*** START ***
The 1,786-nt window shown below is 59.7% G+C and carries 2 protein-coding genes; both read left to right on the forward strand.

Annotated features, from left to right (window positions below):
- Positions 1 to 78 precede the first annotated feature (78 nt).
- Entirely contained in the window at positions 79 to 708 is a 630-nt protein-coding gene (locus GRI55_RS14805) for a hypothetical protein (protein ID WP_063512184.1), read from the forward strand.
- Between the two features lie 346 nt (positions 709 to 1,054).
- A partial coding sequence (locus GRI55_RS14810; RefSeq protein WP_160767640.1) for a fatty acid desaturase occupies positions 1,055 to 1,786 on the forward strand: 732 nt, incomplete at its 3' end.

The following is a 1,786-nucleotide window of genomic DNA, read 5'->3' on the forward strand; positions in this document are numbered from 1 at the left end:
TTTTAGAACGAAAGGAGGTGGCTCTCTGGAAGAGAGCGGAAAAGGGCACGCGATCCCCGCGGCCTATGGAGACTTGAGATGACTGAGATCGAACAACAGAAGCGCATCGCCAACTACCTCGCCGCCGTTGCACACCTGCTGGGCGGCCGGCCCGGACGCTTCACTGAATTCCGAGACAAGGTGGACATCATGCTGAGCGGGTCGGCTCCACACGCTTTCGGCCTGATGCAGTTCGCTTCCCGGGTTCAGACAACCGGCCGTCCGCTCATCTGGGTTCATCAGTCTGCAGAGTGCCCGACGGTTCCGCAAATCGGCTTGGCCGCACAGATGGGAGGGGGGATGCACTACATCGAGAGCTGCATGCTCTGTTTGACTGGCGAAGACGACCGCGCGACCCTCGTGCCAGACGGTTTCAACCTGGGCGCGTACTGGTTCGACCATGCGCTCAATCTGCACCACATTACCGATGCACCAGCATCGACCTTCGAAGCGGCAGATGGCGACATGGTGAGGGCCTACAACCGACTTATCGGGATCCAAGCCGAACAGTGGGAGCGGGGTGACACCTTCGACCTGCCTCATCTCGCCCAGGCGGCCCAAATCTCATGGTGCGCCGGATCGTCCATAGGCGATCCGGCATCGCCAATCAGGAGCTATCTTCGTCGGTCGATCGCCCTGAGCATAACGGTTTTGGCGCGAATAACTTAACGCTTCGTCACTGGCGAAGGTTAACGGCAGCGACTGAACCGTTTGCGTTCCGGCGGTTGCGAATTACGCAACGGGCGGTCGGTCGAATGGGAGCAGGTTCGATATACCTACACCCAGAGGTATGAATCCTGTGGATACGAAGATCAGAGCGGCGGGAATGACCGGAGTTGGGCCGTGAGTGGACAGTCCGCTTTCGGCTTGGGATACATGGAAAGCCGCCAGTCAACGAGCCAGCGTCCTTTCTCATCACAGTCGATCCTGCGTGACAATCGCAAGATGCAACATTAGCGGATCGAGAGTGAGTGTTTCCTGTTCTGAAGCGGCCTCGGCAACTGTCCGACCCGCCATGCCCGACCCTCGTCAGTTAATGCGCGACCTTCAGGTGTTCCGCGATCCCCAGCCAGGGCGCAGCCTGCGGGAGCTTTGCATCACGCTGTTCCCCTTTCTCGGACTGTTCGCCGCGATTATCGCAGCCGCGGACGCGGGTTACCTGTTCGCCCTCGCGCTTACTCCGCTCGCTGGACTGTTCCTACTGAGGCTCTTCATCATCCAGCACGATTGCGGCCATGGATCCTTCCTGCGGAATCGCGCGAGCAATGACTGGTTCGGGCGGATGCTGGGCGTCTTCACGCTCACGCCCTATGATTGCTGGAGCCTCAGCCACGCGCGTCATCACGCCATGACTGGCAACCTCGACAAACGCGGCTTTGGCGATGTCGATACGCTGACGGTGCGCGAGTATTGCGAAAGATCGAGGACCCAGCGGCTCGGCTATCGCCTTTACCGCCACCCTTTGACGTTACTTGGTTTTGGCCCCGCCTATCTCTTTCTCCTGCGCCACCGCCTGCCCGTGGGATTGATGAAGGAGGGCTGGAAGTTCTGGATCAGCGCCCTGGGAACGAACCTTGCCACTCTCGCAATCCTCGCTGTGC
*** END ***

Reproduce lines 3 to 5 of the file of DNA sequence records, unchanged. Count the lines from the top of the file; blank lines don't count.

- Positions 1 to 78 precede the first annotated feature (78 nt).
- Entirely contained in the window at positions 79 to 708 is a 630-nt protein-coding gene (locus GRI55_RS14805) for a hypothetical protein (protein ID WP_063512184.1), read from the forward strand.
- Between the two features lie 346 nt (positions 709 to 1,054).